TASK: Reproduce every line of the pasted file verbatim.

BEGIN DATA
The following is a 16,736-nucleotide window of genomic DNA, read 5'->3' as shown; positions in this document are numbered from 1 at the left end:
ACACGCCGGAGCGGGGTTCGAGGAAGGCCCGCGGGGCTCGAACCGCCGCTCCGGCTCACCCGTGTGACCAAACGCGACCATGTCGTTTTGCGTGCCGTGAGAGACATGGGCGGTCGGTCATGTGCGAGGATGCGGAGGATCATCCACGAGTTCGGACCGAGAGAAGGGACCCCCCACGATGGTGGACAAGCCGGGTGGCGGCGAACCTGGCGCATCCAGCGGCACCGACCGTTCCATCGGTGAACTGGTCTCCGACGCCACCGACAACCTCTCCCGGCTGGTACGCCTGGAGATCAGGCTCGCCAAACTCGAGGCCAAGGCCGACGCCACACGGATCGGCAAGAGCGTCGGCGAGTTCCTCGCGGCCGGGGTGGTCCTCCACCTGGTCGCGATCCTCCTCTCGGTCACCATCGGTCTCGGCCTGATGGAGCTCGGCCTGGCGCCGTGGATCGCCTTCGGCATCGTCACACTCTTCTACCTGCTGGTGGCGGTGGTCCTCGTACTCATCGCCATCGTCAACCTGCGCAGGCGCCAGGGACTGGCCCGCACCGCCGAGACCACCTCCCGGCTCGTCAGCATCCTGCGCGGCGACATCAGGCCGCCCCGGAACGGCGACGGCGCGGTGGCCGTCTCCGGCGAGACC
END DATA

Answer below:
The following is a 16,736-nucleotide window of genomic DNA, read 5'->3' as shown; positions in this document are numbered from 1 at the left end:
ACACGCCGGAGCGGGGTTCGAGGAAGGCCCGCGGGGCTCGAACCGCCGCTCCGGCTCACCCGTGTGACCAAACGCGACCATGTCGTTTTGCGTGCCGTGAGAGACATGGGCGGTCGGTCATGTGCGAGGATGCGGAGGATCATCCACGAGTTCGGACCGAGAGAAGGGACCCCCCACGATGGTGGACAAGCCGGGTGGCGGCGAACCTGGCGCATCCAGCGGCACCGACCGTTCCATCGGTGAACTGGTCTCCGACGCCACCGACAACCTCTCCCGGCTGGTACGCCTGGAGATCAGGCTCGCCAAACTCGAGGCCAAGGCCGACGCCACACGGATCGGCAAGAGCGTCGGCGAGTTCCTCGCGGCCGGGGTGGTCCTCCACCTGGTCGCGATCCTCCTCTCGGTCACCATCGGTCTCGGCCTGATGGAGCTCGGCCTGGCGCCGTGGATCGCCTTCGGCATCGTCACACTCTTCTACCTGCTGGTGGCGGTGGTCCTCGTACTCATCGCCATCGTCAACCTGCGCAGGCGCCAGGGACTGGCCCGCACCGCCGAGACCACCTCCCGGCTCGTCAGCATCCTGCGCGGCGACATCAGGCCGCCCCGGAACGGCGACGGCGCGGTGGCCGTCTCCGGCGAGACC